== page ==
manufacturability is what drives the industry, not exotic physics. this project was an interesting demo of tricks you can play with an STM, but it offers nothing towards actual transistors or circuits.
Isn't it obvious that most of the problem is when people learn GUI procedurally? Rather than learning the GUI concept and visual language? Yes, the visual language changes somewhat, but not dramatically (a little flatter, etc).
Accessibility is important, but it pertains to issues of icon size, readability. Sanity of UI matters too (whether normal workflow requires a lot of click-sequences). But the main issue here is that no one should ever use a computer procedurally. Letting them do so may seem effective, but none of our systems are appliance-like (in the sense of fixed-function/interface). Yes, if someone only ever uses a computer for one thing, it may seem pointless to explain the concept of GUIs, but it's also necessary.
we need to find a way to talk about the price of science projects. there are many examples: the top of top500, LHC, Iter, etc. we don't seem to discuss them rationally: to estimate the practical payoff in order to evaluate the cost of building them.
Finally the security offenders are forced to pay. It's weird how coverage gets all hung up about finding and punishing the perps.
It's also weird how we're very comfortable with self-regulating systems like The Market or Evolution, but don't seem to think that these systems require feedback. How many security breaches would be avoided if there was consistent (negative) feedback?
win3 was important, mainly politically, though. after all, the windows of today is not decended from win3 - it's the not-love child of the OS/2 project, really. remember that around the time of your fabled 3.0 release, OS/2 was at the milestone version 2.0 which took advantage of 32b flat mode for the first time. and OS/2 was really just a sort of wet-nurse for NT OS/2, which became Windows NT and all recent versions...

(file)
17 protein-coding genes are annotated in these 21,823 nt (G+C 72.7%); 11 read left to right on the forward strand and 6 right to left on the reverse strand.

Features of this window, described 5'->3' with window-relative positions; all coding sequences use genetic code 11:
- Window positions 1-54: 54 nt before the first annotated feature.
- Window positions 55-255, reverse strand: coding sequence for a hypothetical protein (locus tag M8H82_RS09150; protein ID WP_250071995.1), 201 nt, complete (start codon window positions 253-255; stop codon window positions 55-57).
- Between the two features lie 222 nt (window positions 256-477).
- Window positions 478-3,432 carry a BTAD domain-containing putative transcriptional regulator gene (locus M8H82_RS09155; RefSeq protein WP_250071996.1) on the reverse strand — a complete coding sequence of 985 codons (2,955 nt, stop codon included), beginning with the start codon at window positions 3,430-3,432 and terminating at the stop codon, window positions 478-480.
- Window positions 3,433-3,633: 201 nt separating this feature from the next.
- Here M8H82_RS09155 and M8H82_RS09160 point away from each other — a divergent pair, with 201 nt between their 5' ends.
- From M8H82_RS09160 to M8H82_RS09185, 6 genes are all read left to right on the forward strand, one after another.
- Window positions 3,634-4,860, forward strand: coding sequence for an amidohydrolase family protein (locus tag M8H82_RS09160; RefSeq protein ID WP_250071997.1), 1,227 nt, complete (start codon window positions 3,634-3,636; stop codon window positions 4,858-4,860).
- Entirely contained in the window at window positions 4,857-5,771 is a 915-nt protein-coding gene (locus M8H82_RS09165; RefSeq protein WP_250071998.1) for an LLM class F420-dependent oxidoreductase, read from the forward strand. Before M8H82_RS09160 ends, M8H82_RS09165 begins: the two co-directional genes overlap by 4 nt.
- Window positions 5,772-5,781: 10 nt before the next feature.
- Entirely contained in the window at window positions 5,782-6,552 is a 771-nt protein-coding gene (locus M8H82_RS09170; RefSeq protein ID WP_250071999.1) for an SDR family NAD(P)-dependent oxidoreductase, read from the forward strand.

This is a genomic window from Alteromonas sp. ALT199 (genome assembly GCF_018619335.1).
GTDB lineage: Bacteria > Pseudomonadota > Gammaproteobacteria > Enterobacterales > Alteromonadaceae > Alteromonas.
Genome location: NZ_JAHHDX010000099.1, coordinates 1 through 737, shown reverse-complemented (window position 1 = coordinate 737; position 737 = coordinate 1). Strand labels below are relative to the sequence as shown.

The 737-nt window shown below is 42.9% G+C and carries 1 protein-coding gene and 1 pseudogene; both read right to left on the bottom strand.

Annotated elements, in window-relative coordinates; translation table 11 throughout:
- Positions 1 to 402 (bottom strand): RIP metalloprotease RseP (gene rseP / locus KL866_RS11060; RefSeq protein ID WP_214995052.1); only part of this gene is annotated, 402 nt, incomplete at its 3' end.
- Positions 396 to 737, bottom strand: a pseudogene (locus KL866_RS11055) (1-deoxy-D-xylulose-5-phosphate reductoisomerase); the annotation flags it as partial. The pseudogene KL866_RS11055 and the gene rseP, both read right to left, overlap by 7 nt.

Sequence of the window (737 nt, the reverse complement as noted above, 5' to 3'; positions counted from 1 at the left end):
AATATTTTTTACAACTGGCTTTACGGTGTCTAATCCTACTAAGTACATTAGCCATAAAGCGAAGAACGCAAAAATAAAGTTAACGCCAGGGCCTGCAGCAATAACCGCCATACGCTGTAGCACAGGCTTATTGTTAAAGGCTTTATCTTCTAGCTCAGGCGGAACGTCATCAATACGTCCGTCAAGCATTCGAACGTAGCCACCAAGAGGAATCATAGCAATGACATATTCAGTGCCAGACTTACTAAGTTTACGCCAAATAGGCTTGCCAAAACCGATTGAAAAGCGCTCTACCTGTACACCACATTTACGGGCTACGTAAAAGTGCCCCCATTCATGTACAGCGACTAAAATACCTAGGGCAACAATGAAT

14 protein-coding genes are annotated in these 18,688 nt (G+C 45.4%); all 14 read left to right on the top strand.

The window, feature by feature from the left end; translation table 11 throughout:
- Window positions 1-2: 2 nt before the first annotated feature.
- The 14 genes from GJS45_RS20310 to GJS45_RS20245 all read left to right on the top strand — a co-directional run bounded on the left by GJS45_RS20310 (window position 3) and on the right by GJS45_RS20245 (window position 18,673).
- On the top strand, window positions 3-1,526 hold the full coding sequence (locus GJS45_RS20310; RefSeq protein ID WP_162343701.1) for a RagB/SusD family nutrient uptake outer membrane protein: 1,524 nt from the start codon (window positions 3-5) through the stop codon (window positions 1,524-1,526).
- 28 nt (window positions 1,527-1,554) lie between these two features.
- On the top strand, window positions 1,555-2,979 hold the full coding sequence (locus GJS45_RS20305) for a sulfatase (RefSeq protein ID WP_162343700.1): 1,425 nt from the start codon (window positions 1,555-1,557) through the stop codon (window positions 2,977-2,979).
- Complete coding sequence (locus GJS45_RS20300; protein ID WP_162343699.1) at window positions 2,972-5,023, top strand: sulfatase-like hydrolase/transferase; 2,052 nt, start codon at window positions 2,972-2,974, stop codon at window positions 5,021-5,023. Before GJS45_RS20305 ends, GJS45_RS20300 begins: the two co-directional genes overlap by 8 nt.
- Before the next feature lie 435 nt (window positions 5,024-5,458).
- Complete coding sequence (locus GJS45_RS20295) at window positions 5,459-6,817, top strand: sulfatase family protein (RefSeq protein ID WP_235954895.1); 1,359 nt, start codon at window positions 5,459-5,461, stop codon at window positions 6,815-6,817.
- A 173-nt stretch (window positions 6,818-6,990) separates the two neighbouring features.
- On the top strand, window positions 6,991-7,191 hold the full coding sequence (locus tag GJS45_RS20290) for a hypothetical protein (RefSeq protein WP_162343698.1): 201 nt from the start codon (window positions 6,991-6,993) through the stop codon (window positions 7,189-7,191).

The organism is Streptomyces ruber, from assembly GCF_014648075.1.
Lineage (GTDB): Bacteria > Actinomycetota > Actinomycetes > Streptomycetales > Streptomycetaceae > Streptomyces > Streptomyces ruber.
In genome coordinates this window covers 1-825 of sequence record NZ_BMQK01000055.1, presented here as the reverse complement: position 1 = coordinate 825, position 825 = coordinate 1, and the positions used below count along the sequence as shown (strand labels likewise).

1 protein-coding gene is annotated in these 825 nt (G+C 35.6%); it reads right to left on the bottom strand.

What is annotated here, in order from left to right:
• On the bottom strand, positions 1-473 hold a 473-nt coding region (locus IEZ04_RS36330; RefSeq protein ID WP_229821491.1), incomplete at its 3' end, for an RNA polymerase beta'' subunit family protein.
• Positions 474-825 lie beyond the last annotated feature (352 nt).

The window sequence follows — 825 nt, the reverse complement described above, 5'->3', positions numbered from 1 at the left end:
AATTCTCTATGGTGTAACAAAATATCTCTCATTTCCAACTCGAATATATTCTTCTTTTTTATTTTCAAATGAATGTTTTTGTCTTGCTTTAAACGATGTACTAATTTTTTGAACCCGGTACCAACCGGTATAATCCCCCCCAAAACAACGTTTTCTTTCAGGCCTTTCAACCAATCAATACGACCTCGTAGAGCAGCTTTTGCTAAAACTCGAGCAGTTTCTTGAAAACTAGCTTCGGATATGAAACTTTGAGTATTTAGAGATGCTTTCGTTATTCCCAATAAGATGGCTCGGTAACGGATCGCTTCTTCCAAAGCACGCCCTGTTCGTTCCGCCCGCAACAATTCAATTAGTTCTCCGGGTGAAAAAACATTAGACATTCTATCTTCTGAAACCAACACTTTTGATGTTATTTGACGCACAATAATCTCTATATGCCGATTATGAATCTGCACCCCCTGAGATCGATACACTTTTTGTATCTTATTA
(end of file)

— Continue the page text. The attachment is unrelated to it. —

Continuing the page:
According to Wikipedia, the widely-known 1.0 SPM constant was first proposed sometime in the mid-late 1800s, usually attributed to PT Barnum, but apparently falsely. Perhaps the murky origins of the constant explain why it has been forgotten by physics, or perhaps it's just that modern commerce has made it much easier to measure with accuracy.
To make it more SI, I propose we switch to Suckers Per Second, and that SPS should be updated from 60 (in the Barnum era) to a lower bound of 395 (ref: Apple Watch, "sport" edition) and upper bound of SBP=17,000.
The point of BTC is disintermediation. If you scratch the surface, you'll learn that everyone hates conventional banks, CC, etc - mainly because the intermediaries are extracting such a high toll. Yes, they are convenient enough to use, but just barely. The prospect of a secure, trust-free and cost-efficient way to buy directly, that's BTC's niche.
Thanks, but the review's text could use a little editing...
Most of these tax avoidance schemes depend on the fact that corps pay tax only on excess profits. They don't pay tax on income, like, you know, *people* do. Notice that it's always unambiguous where revenue from, so a corporate *income* tax would be relatively loophole-free. Yeah, yeah, we'd have to drop the rates substantially, since corps pay such a low effective tax (relative to revenue) today.
obscure, poorly-defined, well-funded, with no vested constituency. what could possibly go wrong.